IDEA is one of MQ’s biggest projects, exploring how we can identify depression in young people as early as possible. The team writes about pushing boundaries and defying conventional ways of working...
Worldwide, about 11% of all teenagers will be diagnosed with depression by the time they reach the age of 18. Research has shown that depression can impact the lives of young people in multiple ways if it’s not treated properly. It can potentially lead to failing in school, family crisis, substance abuse and even suicide¹.
But what if we could identify depression in young people before it even begins?
The Identifying Depression Early in Adolescence (IDEA) Consortium is working across continents to create tangible ways to identify young people at risk of developing depression globally. This is a bold - and unparalleled task. And it requires a unique approach…
We’re working across the world
IDEA spans four different countries: Brazil, Nepal, Nigeria and the UK. The team brings together scientists from different disciplines, while each country brings to the table different sets of expertise– and data. This enables us to explore the differences between how depression is perceived by teachers in Brazil, for example, and teachers in Nepal or in Nigeria. Just imagine how rich this comparison can be!
The project enables us to combine state-of-the-art, methodologically rigorous research with innovative techniques taking place in countries like Brazil, in which similar research has yet to be conducted. This diversity gives us the chance to understand processes that are specific to each country, before combining and comparing data from different countries to identify the general factors that appear to contribute to the development of depression early in adolescence.
We’re truly collaborative
The IDEA team brings together experts in different fields of research; from those capable of developing and validating a predictive risk score, to others that conduct qualitative research to assess the acceptability of using such a score.
It’s only by combining these different types of research that we can explore what puts people at risk of developing depression in a multidimensional way. We understand that research must look at real-world situations and problems and try to create solutions that are feasible. This means we ought to look at sociodemographic factors – such as the person’s relationship with family, neglect and abuse, but can’t neglect to explore biological factors that can be associated with developing depression. By exploring relations between different types of data, we recognise that, in the real world, all these factors act simultaneously and can give us a deeper understanding of how depression can develop.
Through all of this, the project has shown us that it’s possible to achieve truly collaborative science. From discussing data collection strategies to learning new skills, we have been able to share experiences and gain knowledge with experts that live and work miles away only to apply it in real-time and in our real-world context.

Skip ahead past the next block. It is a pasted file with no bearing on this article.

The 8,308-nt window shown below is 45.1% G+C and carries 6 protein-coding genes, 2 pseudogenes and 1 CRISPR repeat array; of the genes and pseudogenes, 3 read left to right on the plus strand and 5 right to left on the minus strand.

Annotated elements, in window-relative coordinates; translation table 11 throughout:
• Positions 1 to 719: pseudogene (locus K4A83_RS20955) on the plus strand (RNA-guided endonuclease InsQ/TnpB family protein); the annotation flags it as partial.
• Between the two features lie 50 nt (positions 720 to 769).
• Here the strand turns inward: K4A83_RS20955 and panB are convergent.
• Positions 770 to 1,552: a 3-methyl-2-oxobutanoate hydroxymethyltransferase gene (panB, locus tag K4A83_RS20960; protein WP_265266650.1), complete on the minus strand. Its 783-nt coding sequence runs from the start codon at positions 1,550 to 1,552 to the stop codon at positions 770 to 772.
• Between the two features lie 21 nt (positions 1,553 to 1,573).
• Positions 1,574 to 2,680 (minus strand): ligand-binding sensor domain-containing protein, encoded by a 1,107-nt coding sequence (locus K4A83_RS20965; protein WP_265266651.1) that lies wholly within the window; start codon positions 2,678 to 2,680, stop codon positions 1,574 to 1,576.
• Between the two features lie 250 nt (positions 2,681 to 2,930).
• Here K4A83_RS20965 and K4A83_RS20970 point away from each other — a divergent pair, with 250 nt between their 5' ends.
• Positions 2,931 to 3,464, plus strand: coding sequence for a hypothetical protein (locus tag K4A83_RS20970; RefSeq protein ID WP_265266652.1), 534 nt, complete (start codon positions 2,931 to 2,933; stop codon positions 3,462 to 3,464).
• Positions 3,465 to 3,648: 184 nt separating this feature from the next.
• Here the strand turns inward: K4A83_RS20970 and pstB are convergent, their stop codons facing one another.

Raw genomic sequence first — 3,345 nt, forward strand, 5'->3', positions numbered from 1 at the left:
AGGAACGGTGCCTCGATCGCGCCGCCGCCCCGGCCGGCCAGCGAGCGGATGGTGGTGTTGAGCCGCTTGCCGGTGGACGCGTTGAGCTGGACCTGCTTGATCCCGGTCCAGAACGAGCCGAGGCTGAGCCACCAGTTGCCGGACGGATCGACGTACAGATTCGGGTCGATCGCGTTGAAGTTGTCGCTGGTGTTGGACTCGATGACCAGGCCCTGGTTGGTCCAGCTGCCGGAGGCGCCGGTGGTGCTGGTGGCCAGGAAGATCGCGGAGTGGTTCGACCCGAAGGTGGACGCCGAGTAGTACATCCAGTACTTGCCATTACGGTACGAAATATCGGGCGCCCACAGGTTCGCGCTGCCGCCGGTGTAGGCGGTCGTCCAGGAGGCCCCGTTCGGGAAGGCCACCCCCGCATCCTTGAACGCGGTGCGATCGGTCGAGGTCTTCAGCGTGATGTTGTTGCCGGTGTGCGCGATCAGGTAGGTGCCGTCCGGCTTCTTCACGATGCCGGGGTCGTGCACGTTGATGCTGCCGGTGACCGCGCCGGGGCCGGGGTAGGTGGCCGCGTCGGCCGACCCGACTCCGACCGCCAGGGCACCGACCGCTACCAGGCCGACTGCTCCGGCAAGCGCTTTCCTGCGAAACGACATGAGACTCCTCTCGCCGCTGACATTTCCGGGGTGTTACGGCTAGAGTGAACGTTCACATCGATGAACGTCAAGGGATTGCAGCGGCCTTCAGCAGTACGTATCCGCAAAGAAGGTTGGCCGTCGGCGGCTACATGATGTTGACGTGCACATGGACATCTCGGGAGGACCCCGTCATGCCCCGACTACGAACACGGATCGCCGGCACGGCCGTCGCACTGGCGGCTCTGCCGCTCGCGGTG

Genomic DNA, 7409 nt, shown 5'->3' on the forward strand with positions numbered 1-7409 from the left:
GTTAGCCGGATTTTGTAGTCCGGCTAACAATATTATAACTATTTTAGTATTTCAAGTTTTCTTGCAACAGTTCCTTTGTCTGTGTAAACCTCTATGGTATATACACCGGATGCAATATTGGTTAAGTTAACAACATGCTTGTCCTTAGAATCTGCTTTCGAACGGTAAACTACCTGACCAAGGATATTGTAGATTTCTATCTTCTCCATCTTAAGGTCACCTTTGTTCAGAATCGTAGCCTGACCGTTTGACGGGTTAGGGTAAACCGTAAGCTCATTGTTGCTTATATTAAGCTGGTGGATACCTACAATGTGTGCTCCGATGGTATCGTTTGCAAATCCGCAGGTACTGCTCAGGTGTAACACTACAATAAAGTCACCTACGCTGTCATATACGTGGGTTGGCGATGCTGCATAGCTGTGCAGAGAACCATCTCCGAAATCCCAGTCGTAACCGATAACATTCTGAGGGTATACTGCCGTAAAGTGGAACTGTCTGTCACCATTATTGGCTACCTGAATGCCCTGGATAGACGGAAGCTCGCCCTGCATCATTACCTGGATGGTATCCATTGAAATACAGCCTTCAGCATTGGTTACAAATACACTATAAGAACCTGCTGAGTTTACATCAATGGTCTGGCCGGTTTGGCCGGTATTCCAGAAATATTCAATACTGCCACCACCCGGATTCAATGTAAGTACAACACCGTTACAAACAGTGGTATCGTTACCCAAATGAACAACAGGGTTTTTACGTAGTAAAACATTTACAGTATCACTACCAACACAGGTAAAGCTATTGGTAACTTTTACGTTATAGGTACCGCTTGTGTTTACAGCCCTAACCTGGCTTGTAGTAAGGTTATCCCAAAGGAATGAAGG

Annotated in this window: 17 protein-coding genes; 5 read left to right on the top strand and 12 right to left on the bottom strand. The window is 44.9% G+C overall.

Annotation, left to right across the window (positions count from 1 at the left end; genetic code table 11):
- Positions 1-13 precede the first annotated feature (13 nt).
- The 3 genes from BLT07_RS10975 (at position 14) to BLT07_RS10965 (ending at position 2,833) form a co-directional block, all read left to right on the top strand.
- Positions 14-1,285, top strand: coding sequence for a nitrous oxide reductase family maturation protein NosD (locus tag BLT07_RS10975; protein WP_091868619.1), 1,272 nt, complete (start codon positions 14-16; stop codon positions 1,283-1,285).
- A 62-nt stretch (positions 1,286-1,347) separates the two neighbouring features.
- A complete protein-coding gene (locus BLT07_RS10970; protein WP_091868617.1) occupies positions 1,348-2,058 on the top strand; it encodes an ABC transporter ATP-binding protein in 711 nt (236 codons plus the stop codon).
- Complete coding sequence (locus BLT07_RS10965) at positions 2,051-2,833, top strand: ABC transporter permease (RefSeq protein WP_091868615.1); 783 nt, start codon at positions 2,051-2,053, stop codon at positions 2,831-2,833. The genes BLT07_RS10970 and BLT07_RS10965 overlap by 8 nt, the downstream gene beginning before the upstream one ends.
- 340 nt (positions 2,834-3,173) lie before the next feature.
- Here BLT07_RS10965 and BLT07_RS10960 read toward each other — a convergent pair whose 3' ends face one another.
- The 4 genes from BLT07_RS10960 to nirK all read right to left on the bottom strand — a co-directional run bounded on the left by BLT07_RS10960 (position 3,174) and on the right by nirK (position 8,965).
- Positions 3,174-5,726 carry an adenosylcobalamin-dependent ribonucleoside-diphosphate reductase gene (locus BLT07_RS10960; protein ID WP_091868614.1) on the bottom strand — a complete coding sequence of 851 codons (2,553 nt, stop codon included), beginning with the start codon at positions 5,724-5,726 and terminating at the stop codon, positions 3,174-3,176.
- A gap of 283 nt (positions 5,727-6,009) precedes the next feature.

We’re in a long-distance relationship – and it’s working
Working in an international consortium means that we e-mail and voice-chat a lot, but rarely get to meet face to face. Recently, we had the chance to meet our long-distance coworkers in London and talk about all the work we are doing together.
A project like IDEA has many types of data being collected: magnetic resonance images, sociodemographic variables, data from saliva and blood…. And, in a little longer than two days, we shared the development and preliminary results of the many works being done and learned from these processes. This gave us an idea on how our different teams are analyzing these different kinds of data, and also our preliminary results.
Meeting face to face helps us realise that we are now just starting to understand the real impact of the results we are getting and how transformative this work could be for young people in the future.
It takes a lot to develop a project like ours: to connect multiple countries, researchers, and to use high-profile techniques, there’s a lot of expertise involved. And MQ has a vital role in supporting us through all the steps of the research, from financing it to bringing in complementary expertise. The technical support MQ provides us enhances our team’s knowledge on conducting research, making the whole process possible – and a lot easier.
We have one thing in common: we won’t stop until we find answers
We hope that the IDEA consortium continues to grow stronger and wider – enabling us to expand our models to other parts of the world.
Ultimately, we want to create a global risk score that doctors and other professionals can use to identify those most at risk of depression and ultimately prevent adolescent depression - no matter where on the planet.
¹ Kieling C, Baker-Henningham H, Belfer M, Conti G, Ertem I, Omigbodun O, et al. Child and adolescent mental health worldwide: evidence for action. The Lancet. October 2011;378(9801):1515–25.
Last updated: 14 January 2020